After this last election and the continued polarization, I think people are ready for this and some rational thinking in politics instead of the ideological posturing we have now. It will take time for it to get traction and a lot of grassroots efforts. I agree with the concept but wish it was done on a national level rather than here in very conservative and religious bent Utah. Anything is better than the current polarized system.

After looking at their platform; they seem to be very similar on the issues as the Independent American and Constitution parties. Their platform seems too much more conservative than it is “centrist” or “moderate.” As such they really have no chance at being successful.

People fatigued at the far left and far right parties of today. It’s time for a change.

Both major political parties have been hijacked by the extremes. There are many Utahns who are tired of it. I am not certain these are the right people to lead this effort, but I think disenfranchised leaders may rally around the idea if they come up with legitimate, good candidates.

The problem with this strategy is that Democrats that have infiltrated the Republican party have been very successful in moderating the Republicans at all levels of government. If these individuals leave the Republican party, they will lose all influence and conservatives will fill the void.

It is impossible to start a new party in one state or (in this case) one House district. United Utah may be able to pick up the Chaffetz seat in the special election, but only if their candidate promises to caucus with the Republicans in Washington. Utah voters will not vote to enlarge Nancy Pelosi’s caucus. And that means that the new party is not a new party at all, just a new label on moderate Republicans.

To name just a few of the many, ever hear of the 1812 Fusion party, 1840’s Know Nothings, 1835 LocoFocos, 1841 Anti-Mormon Party, 1844 National Reform Party, Democratic-Republican Party, or the Liberty Party, 1848 Free Soil Party, 1884 Prohibition Party, Greenback Party, or the Anti-Monopoly Party, 1892 People’s Party, 1901 Socialist Party of America, 1968 American Independent Party, 1992 Reform Party USA, 2000 Green party? OK, well maybe some remember Nader’s party.

While well-intentioned, third parties rarely amount to more than a flash in the pan. Duverger’s Law, a theory of political science that suggests winner-take-all systems invariable gravitate to a two-party system, helps explain that. In short, most voters don’t want to “throw votes away” on a party that can’t win, and, while they may do so once as a kind of protest vote, invariably they gravitate back to one party or the other, even if they claim and even perceive themselves to be independent.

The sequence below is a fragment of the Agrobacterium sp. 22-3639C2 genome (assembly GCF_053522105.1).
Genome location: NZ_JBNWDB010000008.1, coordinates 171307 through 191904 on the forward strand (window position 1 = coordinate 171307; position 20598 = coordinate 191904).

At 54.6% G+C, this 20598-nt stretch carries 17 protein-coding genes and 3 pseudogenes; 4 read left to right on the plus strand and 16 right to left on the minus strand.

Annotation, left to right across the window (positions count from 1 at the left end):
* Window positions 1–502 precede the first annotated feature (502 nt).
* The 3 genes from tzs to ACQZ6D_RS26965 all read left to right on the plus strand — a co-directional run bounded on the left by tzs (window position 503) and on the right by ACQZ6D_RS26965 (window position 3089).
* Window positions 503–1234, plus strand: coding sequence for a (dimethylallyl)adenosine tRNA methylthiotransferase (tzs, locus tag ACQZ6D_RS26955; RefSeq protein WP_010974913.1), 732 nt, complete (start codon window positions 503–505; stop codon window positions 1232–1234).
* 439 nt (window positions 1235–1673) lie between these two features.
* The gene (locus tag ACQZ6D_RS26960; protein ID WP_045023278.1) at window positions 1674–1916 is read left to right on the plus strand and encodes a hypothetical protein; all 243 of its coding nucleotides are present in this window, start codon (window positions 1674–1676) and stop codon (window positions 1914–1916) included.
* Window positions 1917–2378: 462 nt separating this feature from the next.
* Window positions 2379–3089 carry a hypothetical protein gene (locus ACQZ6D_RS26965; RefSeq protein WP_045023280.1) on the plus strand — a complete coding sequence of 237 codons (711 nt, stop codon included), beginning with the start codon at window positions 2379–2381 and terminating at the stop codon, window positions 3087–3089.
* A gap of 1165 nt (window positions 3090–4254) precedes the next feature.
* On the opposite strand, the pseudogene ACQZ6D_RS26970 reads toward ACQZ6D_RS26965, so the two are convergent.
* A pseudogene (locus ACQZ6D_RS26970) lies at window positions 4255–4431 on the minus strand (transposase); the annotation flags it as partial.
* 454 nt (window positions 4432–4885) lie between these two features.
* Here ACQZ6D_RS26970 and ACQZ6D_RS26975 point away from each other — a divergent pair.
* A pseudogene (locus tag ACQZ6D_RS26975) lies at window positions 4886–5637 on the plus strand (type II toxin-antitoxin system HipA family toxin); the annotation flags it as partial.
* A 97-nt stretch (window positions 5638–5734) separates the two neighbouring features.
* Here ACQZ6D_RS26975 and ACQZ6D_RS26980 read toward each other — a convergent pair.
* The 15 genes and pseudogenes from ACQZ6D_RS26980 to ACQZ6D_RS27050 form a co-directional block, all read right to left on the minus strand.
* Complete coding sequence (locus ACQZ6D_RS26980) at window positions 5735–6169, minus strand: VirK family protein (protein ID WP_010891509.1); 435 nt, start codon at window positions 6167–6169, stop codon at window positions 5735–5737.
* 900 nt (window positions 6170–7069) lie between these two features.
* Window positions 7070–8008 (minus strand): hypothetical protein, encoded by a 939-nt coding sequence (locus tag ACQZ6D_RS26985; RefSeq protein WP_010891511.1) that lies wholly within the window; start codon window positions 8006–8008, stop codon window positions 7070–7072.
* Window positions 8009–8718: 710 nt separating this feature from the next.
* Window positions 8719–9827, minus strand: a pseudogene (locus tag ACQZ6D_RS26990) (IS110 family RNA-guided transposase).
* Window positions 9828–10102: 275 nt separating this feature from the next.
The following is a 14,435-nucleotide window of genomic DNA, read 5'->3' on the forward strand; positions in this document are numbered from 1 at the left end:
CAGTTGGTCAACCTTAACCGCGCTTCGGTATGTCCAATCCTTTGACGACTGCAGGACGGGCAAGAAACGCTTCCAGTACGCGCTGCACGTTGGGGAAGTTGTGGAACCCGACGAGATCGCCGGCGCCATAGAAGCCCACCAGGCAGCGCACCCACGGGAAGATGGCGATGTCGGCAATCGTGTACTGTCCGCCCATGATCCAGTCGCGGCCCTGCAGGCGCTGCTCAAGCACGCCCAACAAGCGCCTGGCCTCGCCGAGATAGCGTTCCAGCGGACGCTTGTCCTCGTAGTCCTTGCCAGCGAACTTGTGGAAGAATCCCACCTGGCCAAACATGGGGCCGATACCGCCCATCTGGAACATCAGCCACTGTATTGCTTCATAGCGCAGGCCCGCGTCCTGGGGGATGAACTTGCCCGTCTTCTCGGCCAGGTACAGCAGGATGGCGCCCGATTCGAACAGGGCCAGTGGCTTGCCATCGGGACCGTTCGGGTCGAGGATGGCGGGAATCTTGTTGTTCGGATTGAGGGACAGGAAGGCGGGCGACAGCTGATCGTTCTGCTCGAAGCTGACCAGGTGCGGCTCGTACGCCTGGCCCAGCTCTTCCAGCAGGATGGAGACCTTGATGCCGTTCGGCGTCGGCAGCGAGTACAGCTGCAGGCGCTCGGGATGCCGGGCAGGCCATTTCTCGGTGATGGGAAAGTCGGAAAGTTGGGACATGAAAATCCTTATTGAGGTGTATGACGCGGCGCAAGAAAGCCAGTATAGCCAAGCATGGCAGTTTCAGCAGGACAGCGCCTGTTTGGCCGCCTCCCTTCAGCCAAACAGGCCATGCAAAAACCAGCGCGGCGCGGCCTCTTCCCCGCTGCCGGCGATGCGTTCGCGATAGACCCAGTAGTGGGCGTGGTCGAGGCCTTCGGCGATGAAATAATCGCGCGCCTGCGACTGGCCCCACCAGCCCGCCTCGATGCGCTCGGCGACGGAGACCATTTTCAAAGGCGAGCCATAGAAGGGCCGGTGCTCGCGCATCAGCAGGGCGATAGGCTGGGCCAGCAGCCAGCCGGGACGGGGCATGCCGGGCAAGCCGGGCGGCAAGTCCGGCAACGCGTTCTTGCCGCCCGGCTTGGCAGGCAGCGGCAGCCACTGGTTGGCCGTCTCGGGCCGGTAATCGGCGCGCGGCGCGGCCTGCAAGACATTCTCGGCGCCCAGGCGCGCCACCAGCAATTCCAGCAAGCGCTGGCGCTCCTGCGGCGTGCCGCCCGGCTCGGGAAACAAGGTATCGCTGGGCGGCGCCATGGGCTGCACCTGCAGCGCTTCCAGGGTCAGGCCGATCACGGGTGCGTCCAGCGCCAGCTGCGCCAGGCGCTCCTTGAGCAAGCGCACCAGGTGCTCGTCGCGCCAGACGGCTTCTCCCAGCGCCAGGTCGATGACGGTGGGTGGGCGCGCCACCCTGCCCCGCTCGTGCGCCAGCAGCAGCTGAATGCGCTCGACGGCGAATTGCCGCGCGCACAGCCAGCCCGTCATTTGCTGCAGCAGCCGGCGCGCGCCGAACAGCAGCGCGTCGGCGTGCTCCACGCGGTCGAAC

It would be interesting to see a centrist PAC or advocacy group, a la “No Labels” but local, supporting and endorsing moderate candidates from both/any party. But a *new* party? Pass.

Even though it would be nice to have an alternative party to look at, history will tell you that no 3rd party will succeed in Utah. They can only play the role of a spoiler without any chance of an elected office.

Utah citizens need a better reason to vote than they have now. I have voted all along, but I often feel as helpless as our citizenry that does not vote. Gerrymandering the heck out of the state and Machiavellian political tactics are leaving the electorate down and out. I hope that the United Utah Party will truly unite the voters of Utah.

The name “United Utah Party” does not excite me at all.

I would join, but the name needs some work before I think a lot of people would. Should talk to current congressional electees, they seem to be good at slapping extremely patriotic names on anything they want votes for.

I’d say this new party’s lifespan will be about a year and a half. I predict that they will cease to exist shortly after failing to make an impact in next year’s elections.

If not this year then next…the “people” are sick of not being heard and of the 2 party system pandering to the extremists in their prospective parties.

The only thing this will accomplish is to siphon independent votes that might otherwise go to Democrats and increase the Republican super majority.

Just Democrats by another name who still can’t win anything.

The problem is that the most politically moderate of the world are also the most apathetic and least active. While I hope this new party proves me wrong because I consider myself a fairly moderate conservative, I have no reason to believe it will show any electoral or policy success.

I don’t know. I think a lot of people, myself included would be interested in learning what the new party’s platform is and I can see myself voting for their candidate if they are in fact moderate. However, the biggest problem third parties have getting off the ground is that people worry that voting for that party candidate … even if they strongly prefer that candidate … is like “throwing their vote away” since they can’t win. So they will vote AGAINST the candidate they hate the most instead of the candidate they want to win. If they can get over that hurdle, it could be successful.

I am a moderate Republican, which in Utah makes me a Democrat to most people. I have felt disenfranchised for years because of the delegate system for nominating candidates and how that process has been hijacked by the far right. I do not support the Republican party as it currently operates. I want to be a charter member of the new party which I feel will represent the 60% of people in the middle who don’t like the extremism prevalent in both the Democrat and Republican parties.

The RINO legislature is already centrist. Why do we need another centrist party?

I think the two party system is too much engrained into our system to get a large enough group of people to leave both parties to support a third party. We either need to adopt a First-past-the-post voting system or a mixed member proportional system before I think we’ll see any meaningful power changes happen in the country.